I also caught my Mr. Mime.
If you are interested in reading the letter you can do so here.
If you want to read more about the history you can do so here and here.
I have made this post public so that it can be easily shared if you know someone who could use a hopeful story too ~ Lily Seville
Ed note: This story came to me via Han Broekman. Thanks for the beautiful share, Han.
Senator Nia H. Gill (D-Essex, Passaic) today called on the New Jersey Secretary of State to reject a request by President Trump’s election commission to turn over state voter data. The commission was established to investigate unsubstantiated claims of widespread voter fraud.
The commission, chaired by Vice President Mike Pence and Vice Chaired by Kansas Secretary of State Kris Kobach, sent letters to 50 states and the District of Columbia last week asking for information, including names, addresses, birth dates and party affiliations of registered voters in each state. It also sought felony convictions, military statuses, the last four digits of Social Security numbers and voting records dating back to 2006, according to published reports. To date, 44 states have already refused to comply, according to a story published today on CNN.com:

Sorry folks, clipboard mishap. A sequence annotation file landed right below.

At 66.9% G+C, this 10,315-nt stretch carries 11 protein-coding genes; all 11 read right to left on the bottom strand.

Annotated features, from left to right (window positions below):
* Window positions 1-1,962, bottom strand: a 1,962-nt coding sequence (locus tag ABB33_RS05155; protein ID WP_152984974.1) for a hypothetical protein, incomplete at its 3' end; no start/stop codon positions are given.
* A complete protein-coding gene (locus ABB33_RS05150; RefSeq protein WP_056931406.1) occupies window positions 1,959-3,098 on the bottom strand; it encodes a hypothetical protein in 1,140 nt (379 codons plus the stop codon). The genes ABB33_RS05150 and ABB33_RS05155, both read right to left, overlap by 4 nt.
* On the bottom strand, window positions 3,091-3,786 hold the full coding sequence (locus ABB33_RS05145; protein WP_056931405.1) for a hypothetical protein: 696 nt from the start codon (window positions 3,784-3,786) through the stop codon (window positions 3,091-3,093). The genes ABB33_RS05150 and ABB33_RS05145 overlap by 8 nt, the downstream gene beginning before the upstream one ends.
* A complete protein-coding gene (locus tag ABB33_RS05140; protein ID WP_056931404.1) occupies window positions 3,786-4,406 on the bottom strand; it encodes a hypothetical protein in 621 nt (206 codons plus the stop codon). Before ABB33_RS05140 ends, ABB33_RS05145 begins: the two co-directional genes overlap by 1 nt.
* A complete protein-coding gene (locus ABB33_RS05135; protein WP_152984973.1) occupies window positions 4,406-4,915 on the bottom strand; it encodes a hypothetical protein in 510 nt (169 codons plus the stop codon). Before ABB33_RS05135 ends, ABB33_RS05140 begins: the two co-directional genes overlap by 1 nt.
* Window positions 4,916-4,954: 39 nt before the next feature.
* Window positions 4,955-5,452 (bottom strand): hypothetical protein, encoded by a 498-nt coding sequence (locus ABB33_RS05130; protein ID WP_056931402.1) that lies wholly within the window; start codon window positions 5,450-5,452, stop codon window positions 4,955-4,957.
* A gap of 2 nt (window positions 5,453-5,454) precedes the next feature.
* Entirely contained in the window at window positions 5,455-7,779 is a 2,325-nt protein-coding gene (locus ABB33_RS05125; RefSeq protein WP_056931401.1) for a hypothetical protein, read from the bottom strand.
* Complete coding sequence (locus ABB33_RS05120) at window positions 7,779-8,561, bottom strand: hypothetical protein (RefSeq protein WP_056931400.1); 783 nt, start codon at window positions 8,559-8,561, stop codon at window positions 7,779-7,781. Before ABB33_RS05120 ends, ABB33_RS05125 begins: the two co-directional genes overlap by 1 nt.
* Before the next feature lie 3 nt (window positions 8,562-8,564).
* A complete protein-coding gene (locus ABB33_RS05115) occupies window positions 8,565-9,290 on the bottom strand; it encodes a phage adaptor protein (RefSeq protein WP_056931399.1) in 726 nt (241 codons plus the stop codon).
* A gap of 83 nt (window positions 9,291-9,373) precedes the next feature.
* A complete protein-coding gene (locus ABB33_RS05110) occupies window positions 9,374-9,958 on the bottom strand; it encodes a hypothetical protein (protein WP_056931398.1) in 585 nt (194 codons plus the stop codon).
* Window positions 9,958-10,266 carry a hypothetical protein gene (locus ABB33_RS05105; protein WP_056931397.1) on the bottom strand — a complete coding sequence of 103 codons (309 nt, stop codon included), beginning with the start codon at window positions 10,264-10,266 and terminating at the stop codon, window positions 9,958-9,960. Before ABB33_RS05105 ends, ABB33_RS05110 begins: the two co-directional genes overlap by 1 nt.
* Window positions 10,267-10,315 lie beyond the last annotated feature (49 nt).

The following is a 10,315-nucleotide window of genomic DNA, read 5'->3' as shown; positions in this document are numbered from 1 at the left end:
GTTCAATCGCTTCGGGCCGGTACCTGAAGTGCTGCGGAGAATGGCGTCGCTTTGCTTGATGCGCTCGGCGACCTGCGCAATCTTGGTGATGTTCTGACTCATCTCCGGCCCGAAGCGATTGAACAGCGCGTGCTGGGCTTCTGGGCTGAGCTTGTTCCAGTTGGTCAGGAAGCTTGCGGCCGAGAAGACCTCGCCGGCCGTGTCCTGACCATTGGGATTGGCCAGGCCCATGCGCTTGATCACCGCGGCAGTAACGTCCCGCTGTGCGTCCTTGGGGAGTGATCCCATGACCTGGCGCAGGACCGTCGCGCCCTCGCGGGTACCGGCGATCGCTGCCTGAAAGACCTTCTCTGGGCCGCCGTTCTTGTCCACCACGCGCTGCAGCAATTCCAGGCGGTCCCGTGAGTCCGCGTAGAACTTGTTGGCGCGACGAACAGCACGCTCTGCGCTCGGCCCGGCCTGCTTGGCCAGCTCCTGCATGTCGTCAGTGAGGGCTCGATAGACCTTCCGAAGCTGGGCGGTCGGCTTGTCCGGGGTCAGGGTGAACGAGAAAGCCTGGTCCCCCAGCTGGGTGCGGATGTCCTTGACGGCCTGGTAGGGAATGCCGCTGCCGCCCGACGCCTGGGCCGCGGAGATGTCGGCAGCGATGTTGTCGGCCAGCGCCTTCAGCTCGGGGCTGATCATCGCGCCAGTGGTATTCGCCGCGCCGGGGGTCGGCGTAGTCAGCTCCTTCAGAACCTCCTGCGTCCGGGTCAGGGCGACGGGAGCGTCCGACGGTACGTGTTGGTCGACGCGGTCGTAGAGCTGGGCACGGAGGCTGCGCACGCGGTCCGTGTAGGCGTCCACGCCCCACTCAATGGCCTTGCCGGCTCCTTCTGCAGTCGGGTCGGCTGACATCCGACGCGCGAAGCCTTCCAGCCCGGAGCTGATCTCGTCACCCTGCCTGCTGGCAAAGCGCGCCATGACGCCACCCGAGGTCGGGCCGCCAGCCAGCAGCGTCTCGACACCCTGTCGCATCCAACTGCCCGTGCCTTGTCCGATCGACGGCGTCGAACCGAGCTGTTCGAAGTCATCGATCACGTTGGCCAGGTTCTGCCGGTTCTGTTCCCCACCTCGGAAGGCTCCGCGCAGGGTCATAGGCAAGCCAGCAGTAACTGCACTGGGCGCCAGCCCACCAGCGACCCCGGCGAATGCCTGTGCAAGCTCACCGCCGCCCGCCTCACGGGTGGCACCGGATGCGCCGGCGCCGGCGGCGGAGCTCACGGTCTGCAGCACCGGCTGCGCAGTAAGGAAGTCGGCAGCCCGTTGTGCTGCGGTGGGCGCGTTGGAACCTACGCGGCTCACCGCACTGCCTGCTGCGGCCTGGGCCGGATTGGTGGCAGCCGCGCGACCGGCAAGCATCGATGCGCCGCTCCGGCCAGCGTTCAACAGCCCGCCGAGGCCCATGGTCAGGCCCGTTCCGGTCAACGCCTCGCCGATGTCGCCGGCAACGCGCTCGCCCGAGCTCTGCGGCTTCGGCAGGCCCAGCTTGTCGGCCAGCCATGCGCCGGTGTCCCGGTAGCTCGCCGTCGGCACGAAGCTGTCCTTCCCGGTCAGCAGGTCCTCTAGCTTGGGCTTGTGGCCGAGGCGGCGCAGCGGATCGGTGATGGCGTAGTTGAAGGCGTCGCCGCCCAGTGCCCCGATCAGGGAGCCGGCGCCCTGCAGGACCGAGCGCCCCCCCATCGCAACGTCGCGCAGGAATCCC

President Trump has made claims for months that millions of people voted illegally in the last election, without a shred of evidence. Now he is using those unfounded claims to justify the collection of personal information and voter data from all 50 states.
This request is alarming. Under no circumstance should the state of New Jersey turn over our residents’ information to this commission. I am calling on the Secretary of State to protect our state’s voter information, and refuse to comply with this illegitimate request.
No one believes this Trump-created panel is interested in protecting the right to vote. The commission was created with the goal of legitimizing Trump’s widely discredited claims of voter fraud and is headed by Kris Kobach, the politically-driven Kansas Secretary of State.